Philip Rosedale is a digital pioneer, founder of Second Life, one of the first virtual worlds and still a leading social platform for adults. Linden Lab, Second Life’s parent company, now has two decades of experience in managing an online world, including development of a virtual currency traded around the globe. He talks to Global Finance about what they’ve learned and larger hopes for the metaverse. An extended version of this interview can be found here.
Global Finance: What is the metaverse and do all businesses need to be there?
Philip Rosedale: When people say ‘metaverse,’ they think of a live social version of the Internet, combining two changes. First is moving from 2D to 3D. Many things we do on the Internet will make more sense in 3D. Second is interaction with other people in real time.
When I started in Second Life, I would have told you ‘yes’ every business would need to be in the metaverse but now I don’t think that’s necessarily so. We will almost certainly do some types of shopping in 3D environments where we have a live presence with others. I wouldn’t say, though, that it’s necessary for everything.
GF: What have you learned these past 20 years about virtual social interaction?
Rosedale: Second Life demonstrates specifically that technology can be a good thing as it relates to improving human relationships. You can read lots about this from other people than us—in academic papers. We know there’s a lot of good that can happen when people are in virtual World’s together.
GF: How does the platform support or encourage that?
Rosedale: Second Life shows that the business of providing a virtual world can be done with the highest possible profitability through fees. It’s not based on advertising. It doesn’t have any mission to manipulate your behavior or watch you. Social media, as a business, has grown through surveillance and behavioral targeting. To extend that business model to the virtual world, well, the potential harm is inestimable. Because if I know from your body movement that you’re nervous, or that you’re suffering from a certain disease—which, by the way, very, very much works—then I’m going to be able to manipulate you in ways that are insanely beyond anything we’ve seen.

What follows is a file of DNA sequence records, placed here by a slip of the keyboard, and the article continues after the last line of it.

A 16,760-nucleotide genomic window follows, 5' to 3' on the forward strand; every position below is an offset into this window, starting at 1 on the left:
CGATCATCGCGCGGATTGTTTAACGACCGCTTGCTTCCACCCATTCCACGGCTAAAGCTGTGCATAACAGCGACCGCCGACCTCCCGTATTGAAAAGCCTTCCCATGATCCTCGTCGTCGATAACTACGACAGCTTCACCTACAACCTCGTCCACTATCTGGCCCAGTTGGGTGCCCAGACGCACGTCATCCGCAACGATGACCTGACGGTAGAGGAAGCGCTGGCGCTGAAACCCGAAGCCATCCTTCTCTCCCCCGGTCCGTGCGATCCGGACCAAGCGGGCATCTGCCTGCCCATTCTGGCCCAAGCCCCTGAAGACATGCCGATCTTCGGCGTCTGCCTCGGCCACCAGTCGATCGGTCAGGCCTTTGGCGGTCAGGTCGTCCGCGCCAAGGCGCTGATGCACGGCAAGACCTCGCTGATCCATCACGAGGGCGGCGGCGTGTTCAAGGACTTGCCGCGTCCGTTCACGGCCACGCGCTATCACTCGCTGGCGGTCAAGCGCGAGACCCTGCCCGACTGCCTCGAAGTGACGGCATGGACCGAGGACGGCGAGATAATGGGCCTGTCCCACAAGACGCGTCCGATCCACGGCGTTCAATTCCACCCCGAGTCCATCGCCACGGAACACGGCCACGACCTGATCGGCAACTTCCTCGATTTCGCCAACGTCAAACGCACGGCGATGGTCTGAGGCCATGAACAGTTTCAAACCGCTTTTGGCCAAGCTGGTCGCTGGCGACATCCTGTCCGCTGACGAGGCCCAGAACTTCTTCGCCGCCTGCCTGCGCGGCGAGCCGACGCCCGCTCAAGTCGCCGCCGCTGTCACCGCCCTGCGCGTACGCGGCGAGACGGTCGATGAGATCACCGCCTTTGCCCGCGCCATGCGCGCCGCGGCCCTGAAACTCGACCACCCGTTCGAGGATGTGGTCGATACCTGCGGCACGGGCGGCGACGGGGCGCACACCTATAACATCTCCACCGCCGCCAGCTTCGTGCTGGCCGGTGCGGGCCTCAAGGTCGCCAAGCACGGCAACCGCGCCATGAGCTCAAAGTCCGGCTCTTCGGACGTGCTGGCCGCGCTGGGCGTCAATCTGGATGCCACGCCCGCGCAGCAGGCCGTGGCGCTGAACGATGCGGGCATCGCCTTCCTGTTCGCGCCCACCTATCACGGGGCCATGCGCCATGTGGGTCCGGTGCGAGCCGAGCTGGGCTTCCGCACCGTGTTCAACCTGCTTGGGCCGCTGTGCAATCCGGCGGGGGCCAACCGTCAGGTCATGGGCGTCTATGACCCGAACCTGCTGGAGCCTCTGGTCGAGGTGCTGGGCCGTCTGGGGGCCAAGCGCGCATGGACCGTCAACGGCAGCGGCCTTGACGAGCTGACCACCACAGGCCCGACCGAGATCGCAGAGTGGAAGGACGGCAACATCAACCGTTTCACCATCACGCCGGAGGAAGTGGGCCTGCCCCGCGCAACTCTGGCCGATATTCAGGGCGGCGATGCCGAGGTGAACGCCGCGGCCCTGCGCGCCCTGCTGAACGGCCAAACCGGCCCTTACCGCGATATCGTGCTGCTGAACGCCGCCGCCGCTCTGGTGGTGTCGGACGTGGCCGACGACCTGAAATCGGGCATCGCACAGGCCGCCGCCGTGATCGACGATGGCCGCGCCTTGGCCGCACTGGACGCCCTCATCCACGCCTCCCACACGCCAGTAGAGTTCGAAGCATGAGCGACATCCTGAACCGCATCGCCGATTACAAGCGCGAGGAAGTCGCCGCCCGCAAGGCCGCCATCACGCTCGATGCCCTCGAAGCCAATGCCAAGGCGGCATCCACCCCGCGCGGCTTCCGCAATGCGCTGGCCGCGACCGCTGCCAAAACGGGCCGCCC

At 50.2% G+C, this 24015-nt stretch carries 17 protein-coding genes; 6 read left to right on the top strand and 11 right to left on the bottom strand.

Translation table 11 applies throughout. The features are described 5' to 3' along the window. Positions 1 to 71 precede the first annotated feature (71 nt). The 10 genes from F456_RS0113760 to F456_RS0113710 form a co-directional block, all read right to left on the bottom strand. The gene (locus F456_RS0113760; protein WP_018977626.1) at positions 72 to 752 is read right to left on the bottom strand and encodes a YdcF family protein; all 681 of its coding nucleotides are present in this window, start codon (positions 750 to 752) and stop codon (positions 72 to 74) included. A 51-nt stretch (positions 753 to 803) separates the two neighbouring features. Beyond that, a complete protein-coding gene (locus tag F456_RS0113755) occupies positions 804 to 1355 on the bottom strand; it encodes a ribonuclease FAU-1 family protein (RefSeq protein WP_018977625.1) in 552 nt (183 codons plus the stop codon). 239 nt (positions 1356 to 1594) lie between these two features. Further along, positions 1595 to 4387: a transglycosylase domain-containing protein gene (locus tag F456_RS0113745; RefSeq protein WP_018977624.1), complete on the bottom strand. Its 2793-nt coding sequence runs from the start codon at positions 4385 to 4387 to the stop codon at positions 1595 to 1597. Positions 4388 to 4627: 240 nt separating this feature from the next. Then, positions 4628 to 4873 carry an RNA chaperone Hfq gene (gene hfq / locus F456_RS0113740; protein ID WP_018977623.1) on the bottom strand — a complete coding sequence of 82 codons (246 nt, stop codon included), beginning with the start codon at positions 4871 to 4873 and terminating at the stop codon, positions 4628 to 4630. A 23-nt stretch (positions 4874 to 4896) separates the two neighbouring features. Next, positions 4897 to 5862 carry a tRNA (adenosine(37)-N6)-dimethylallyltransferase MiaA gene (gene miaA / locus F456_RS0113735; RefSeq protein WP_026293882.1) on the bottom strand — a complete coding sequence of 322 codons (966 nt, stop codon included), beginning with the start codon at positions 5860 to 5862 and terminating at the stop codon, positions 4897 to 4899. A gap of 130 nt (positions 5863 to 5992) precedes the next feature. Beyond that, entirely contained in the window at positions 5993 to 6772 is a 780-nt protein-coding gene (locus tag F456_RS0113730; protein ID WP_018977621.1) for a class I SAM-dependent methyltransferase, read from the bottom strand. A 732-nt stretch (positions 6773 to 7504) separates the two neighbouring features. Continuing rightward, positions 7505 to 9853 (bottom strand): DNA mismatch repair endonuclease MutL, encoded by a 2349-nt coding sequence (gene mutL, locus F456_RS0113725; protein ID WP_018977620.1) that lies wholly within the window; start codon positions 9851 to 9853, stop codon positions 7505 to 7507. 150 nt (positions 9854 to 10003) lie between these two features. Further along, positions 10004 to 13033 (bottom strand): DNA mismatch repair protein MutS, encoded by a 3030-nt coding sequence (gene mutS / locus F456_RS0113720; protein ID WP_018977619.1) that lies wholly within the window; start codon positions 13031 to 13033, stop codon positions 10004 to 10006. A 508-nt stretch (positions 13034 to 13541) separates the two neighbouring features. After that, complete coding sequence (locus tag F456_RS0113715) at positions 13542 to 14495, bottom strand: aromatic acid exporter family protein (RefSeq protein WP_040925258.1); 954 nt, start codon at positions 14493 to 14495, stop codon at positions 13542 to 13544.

And you don’t know where the advertisements are. In the real world, we put ads in little squares so there’s a fair fight between consumer and advertiser. But with social media, we broke that rule. We said, Now I can be a pretend person that tries to sell you things, and you don’t even know. That’s true already on social media, and look what harm it’s done.
I don’t think most of us mean to cause harm. I have talked to a lot of people who are very reasonable yet don’t understand the risks with advertising.
GF: How does the Linden dollar compare to crypto?
Rosedale: The Linden Dollar, Second Life’s currency, was in many ways the first digital currency—certainly the first that traded against the dollar. Second Life also built a whole business (Tilia) that provides currency exchange functions to virtual World’s. We’re one of the few companies that has all the regulatory licenses, particularly in the US, to do legal transfer of money.
Linden Lab has a very different way of managing the money in the system than either traditional banking or cryptocurrencies: essentially a combination of a basic income and a transparent sale of new currency on an open market. With Second Life, we were able to increase the money supply in the world in proportion to the productivity and the new people that were coming in. But cryptocurrencies do not have an increasing supply; they are a poker game. And at the end of that game, there will be one winner. If you have a fixed number of tokens and a free market, very quickly, you have only one winner—Elon.